In this chapter we take a more detailed look at FX vulnerability, using two different methodologies to track this across Latin American currencies.

A vulnerability index for Latin American currencies

Our first methodology involves the creation of a simple but clear vulnerability heat map. In this exercise we only look at tradeable currencies within Latin America, giving us a total of
nine currencies to be included in the heat map. We selected seven key variables (in brackets is the short-hand coding used in the tables below) which are all widely touted as affecting currency vulnerability, these being:

  1. Market beta (‘Correlation’), which is another way of saying how closely linked a currency is to broad-based, general market moves. We proxy this by looking at the correlation of each currency to the VIX index (a tradeable index which reflects a market estimate of future volatility of the S&P US equity index – this is known colloquially as the ‘fear’ or ‘risk’ index).
  2. The current-account balance to GDP ratio (‘CA/GDP’).
  3. The budget balance to GDP ratio (‘BB/GDP’), which we use as a proxy for fiscal strength.
  4. Consumer price inflation (‘CPI’), which we use as a measure of the store of value and central bank credibility.
  5. International reserves as a share of GDP (‘IR/GDP’), which we use to show the amount of ‘firepower’ a central bank has to provide support for its currency.
  6. External debt to GDP (‘ED/GDP’), the more external debt a country has the higher its servicing cost when the domestic currency depreciates.
  7. The public-debt-to-GDP ratio (‘PD/GBP’).

The values for each country can be found in table 1 below. By the end of last year it turns out the Brazilian real (BRL) was the most exposed currency in our sample despite its relatively strong standing in IR/GDP and ED/GDP. Moreover, the Mexican peso (MXN) took the second place despite relatively strong macro policies as gleaned from its current-account position and inflation performance. Intuitively, this is what we would expect from experience given the way we see these currencies trade. Readers may well now be asking, why is MXN high beta? MXN has a particularly high beta nature (i.e. highly correlated to broad-based market moves) because it is the most liquid and only fully deliverable and convertible currency that is traded 24 hours a day in Latin America. This means that when there is regional or global stress, many market players use MXN as a proxy for the region as a whole.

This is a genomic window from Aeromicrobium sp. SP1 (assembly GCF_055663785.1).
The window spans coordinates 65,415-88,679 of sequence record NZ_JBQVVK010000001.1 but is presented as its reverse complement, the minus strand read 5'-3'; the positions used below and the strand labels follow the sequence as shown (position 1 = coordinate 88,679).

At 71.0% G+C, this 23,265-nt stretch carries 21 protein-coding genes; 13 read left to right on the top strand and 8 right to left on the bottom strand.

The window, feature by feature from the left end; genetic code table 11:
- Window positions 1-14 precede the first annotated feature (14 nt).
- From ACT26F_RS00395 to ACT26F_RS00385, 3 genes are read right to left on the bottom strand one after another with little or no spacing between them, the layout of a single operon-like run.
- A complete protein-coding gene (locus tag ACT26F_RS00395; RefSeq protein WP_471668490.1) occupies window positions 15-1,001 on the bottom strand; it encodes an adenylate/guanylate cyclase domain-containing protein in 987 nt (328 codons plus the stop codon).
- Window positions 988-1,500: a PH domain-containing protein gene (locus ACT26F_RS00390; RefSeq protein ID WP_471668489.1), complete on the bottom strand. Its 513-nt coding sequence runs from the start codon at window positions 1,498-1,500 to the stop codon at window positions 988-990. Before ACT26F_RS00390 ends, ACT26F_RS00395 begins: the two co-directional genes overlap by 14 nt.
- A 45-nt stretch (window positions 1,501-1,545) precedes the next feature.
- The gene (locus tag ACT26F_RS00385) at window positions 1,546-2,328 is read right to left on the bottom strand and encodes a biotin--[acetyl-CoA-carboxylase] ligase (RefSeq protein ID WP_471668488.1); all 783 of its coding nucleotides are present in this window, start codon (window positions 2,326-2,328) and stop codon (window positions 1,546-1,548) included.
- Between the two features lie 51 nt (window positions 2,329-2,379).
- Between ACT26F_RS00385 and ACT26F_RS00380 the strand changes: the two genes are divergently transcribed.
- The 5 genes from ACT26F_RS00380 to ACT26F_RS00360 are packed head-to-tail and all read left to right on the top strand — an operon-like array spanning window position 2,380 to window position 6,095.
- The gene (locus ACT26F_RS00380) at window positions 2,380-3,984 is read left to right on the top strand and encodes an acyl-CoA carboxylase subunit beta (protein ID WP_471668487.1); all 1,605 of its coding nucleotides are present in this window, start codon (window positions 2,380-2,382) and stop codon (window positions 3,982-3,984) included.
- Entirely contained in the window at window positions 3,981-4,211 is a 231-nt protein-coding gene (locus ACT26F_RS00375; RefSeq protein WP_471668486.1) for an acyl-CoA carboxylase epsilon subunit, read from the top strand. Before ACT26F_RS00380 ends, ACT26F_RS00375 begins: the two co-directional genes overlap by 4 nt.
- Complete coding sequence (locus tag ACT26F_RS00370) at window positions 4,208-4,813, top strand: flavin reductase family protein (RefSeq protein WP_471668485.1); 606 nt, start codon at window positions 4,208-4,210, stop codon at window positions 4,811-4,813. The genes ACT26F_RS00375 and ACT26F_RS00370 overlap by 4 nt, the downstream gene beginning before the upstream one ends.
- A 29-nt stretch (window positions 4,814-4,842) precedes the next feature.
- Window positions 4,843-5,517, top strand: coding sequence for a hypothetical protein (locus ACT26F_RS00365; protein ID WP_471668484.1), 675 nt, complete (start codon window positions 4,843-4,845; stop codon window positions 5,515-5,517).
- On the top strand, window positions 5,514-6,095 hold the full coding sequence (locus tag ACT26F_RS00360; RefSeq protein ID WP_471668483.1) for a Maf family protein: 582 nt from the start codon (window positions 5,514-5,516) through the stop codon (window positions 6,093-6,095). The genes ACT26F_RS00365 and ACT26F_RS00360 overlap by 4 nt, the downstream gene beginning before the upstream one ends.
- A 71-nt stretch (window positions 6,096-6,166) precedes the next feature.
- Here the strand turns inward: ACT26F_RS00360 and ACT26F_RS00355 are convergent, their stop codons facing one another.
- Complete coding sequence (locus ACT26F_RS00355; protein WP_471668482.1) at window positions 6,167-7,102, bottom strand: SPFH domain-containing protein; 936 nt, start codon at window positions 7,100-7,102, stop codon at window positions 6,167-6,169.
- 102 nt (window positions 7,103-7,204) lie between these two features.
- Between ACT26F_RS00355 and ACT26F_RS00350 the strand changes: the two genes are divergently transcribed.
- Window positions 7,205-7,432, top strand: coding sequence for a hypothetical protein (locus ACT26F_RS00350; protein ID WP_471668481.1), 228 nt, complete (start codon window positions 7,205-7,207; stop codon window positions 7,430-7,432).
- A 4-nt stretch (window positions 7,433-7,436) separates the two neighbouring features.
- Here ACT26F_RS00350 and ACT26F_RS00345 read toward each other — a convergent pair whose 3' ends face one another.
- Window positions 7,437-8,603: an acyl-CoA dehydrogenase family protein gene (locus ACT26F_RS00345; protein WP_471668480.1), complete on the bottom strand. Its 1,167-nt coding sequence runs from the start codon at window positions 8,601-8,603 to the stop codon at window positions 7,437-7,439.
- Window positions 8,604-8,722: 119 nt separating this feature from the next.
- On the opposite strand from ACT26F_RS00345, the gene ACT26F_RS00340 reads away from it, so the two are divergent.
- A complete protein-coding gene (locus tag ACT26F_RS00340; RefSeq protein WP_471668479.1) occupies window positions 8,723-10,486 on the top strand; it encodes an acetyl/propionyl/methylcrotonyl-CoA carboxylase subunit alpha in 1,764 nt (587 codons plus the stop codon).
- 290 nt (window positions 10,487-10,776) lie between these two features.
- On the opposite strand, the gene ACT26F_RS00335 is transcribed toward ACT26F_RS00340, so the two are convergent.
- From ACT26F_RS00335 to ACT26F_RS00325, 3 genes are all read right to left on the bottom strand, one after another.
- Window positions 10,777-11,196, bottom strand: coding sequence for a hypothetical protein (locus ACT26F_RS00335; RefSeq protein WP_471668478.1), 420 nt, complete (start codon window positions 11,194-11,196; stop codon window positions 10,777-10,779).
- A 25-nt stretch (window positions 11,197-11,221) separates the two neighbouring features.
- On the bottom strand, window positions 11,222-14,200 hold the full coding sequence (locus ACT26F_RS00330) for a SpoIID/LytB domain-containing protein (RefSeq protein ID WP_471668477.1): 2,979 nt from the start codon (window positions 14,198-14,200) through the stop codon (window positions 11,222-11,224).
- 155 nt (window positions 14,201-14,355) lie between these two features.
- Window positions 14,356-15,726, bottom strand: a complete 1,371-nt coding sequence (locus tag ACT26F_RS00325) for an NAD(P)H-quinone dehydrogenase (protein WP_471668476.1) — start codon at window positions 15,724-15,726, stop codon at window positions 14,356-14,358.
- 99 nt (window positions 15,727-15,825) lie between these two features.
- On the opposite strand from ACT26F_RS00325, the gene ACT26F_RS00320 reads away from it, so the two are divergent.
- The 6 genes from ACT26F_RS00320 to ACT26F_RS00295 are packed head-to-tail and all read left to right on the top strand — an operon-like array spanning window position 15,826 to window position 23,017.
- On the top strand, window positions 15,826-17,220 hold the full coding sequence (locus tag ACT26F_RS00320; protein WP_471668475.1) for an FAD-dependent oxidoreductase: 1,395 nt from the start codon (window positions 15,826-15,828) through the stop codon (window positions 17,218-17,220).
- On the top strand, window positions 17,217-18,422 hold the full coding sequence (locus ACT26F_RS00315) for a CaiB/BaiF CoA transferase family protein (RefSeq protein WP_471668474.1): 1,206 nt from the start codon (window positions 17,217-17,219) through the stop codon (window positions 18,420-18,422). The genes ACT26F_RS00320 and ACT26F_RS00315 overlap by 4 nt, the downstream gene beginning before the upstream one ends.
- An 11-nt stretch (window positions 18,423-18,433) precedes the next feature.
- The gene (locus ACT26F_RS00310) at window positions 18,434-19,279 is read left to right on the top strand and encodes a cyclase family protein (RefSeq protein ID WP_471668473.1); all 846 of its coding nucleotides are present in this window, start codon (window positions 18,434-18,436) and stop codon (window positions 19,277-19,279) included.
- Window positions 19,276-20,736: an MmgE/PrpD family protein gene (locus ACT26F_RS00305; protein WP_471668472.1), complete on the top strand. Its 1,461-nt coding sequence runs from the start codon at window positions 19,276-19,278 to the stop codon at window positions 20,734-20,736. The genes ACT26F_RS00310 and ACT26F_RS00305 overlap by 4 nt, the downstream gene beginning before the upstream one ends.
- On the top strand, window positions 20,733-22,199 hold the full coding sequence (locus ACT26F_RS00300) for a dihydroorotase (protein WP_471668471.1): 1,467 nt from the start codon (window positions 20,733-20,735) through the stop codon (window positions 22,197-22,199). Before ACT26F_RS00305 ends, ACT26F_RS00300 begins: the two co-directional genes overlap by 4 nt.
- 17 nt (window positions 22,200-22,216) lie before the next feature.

Table 1: Currency vulnerability heat map 2014
Table 1: Currency vulnerability heat map 2014Source: Bloomberg, IMF WEO, Rabobank

In order to check the robustness of our methodology, we looked at the average of historical heat maps for the nine countries from 2001 to 2014, giving us 126 observations. To that end, we normalised every variable by subtracting the average of the country sample and dividing by its standard deviation, thus creating z-scores for each currency. Some of the seven variables have inverse implications for vulnerability, by which we mean that a high CA/GDP and a high IR/GDP make a currency less vulnerable while high values for all the other variables mean a more vulnerable currency. Therefore, we simply multiply CA/GDP and IR/GDP by -1 before calculating the z-scores.
By construction, therefore, positive figures in the table reflect that the country is in a worse position against the average. Our variable selection limits the heat map to a yearly frequency. The results for the normalised heat map for 2014 are presented in the annex, table 1.

Figure 1: Vulnerability Rank vs Devaluation Rank
Source: Bloomberg, IMF-WEO, RabobankSource: Rabobank

We then compared the vulnerability rankings and price action for each currency during the same year. Our findings show that – although more factors impinge on price action in any given year – there is a positive relationship between our vulnerability rankings and currency performance, with more vulnerable currencies tending to depreciate more (figure 1).